DAYTON, Ohio (WDTN) – As worked continued to demolish the former Good Samaritan Hospital on Philadelphia Avenue, the Clergy Community Coalition was celebrating.
Coalition president Dr. Rockney Carter said an investigator from the Department of Health and Human Services had been assigned to their case after the group and its legal reps at ABLE – Advocates for Basic Legal Equality – filed a Title VI claim against Premier Health Systems for closing the hospital.
A Title VI complaint makes it illegal for any entity receiving federal funding to discriminate against people based on race, color, religion or homeland. The legislation was made part of the 1964 Civil Rights Act.
Good Sam’s closure was bitter for West-side Daytonians. There isn’t a grocery store open on the west side, and the closing of Good Sam coincided with the opening of Premier Health buildings in several areas throughout the community
Ellis Jacobs of ABLE said between 2013 to 2018, Premier had invested in 17 major facilites – none in African-American areas of the Miami Valley.
“This is a great day for Dayton,” Carter said. “It’s a time to be excited. … We’ve assembled hundreds of testimonials already and it’s our hope these testimonies have merit and these people have the chance to exercise their Constitutional rights and be heard by these investigators when they come to town.
According to ABLE, investigators are expected to arrive the first week of May and stay several days to conduct interviews.
Carter said the investigation was a testament to the hard work of people in the community to fight to keep some kind of health care facility.
“When we started we really were trying to stop the closure,” Carter said. “We had a three-prong plan: If we couldn’t stop the closure we wanted to stop the demolition. If we couldn’t stop or delay the demolition, we wanted to insure there was some sort of health care there on that site.”
Carter said he doesn’t believe Premier has any intention of opening a health care facility at the Good Sam site. He also said Premier should follow the example of the Cleveland Clinic when it closed two facilities in the city.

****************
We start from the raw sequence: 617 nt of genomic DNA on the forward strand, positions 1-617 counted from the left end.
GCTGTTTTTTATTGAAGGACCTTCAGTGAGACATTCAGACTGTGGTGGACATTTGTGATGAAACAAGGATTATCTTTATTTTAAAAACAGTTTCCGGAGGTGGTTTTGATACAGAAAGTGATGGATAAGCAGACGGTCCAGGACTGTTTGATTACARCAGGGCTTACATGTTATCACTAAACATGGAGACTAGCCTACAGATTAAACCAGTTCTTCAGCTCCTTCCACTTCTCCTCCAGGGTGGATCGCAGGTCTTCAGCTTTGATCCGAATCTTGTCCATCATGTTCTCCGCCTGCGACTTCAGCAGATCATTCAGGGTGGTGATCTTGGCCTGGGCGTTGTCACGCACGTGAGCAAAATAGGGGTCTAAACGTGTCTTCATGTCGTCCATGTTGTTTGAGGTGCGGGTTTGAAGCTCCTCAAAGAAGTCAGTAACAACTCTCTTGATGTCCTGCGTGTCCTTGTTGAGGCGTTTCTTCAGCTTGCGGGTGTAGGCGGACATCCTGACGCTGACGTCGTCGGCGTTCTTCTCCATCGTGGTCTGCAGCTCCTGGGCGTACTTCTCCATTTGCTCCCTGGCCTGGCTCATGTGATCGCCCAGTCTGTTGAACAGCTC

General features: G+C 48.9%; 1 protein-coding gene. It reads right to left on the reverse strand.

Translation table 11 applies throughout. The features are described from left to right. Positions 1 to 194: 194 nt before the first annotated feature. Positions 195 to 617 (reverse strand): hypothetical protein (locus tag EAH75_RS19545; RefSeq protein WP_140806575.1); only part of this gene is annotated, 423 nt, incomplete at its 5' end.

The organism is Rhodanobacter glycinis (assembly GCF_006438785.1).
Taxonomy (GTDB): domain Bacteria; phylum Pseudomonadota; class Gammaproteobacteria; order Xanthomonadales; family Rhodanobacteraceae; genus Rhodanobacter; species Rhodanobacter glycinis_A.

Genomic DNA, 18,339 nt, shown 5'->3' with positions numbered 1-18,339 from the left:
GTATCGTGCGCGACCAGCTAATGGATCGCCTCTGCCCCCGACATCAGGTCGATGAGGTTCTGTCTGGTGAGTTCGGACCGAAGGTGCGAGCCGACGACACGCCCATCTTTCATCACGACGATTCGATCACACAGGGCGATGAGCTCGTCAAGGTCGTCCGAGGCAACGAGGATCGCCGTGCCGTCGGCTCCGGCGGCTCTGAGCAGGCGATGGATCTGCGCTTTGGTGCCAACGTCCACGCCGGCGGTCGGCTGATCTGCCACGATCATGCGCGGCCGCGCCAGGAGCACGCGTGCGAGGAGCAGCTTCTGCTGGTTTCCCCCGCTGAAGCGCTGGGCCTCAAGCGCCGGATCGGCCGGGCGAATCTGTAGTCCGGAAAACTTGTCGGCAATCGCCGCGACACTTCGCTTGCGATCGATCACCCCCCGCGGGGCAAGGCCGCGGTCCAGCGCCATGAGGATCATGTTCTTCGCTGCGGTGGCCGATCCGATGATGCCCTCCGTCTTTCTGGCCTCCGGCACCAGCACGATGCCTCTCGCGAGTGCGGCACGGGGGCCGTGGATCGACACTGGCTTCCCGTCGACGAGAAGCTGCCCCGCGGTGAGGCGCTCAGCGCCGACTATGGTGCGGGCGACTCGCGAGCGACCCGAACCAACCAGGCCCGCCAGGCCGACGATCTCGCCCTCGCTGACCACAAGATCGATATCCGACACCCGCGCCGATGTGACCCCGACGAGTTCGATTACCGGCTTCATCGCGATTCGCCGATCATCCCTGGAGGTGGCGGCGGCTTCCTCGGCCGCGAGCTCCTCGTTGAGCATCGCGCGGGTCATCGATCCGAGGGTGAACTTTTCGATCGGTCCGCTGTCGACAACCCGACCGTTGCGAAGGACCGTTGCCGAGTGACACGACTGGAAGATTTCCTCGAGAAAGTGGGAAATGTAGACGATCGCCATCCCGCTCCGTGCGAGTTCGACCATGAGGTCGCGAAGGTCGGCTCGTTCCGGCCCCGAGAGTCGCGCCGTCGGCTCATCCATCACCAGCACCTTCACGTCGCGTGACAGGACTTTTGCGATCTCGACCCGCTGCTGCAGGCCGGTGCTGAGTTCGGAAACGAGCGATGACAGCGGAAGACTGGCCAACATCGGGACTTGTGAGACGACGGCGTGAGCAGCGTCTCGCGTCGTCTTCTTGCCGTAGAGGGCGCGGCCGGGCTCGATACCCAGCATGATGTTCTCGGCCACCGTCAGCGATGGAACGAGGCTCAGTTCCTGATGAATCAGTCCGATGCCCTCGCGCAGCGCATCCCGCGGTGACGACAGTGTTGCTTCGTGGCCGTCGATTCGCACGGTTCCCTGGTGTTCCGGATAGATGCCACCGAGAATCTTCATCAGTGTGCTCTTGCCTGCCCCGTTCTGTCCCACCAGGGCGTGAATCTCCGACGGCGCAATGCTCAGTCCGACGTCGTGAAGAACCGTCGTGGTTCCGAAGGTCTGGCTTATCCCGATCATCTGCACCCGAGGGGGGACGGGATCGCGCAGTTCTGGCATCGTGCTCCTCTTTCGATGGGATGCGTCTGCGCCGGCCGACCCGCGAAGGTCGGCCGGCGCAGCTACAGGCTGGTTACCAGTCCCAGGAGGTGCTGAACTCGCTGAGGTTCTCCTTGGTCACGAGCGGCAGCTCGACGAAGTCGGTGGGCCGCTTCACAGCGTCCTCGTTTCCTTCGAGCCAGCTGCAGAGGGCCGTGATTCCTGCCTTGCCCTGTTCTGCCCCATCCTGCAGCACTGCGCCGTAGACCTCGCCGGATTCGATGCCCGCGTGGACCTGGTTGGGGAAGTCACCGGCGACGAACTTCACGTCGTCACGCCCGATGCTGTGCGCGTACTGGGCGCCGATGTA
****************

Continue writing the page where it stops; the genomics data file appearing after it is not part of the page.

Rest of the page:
“(Cleveland Clinic) closed two facilities recently and there was a community outcry,” Carter said. “But Cleveland Clinic had the compassion and business savy to know this is where some of their constituent were. They are in the health care business so they immediately built two state-of-the-art medical centers to replace the aging hospitals.”
Premier Health Systems sent the following statement Thursday on the investigation.
We are aware of the investigation and the process. Premier Health has provided information and we will cooperate with any additional investigation. We do not believe the allegations have meit, as Premier Health continues to be the largest provider of indigent services in our region and and one of the largest providers of such services in the state of Ohio.
We believe that our entire community continues to have access to quality health care services, including near the former Good Samaritan Hospital campus. We also have been successful in retaining jobs, wit approximately 90 percent of positions at the Good Samaritan Hospital site redeployed elsewhere within the health system.
We are commited to preparing the site for redevelopment and have pledged several million dollars in additional funds to enhance its attractieness to developers.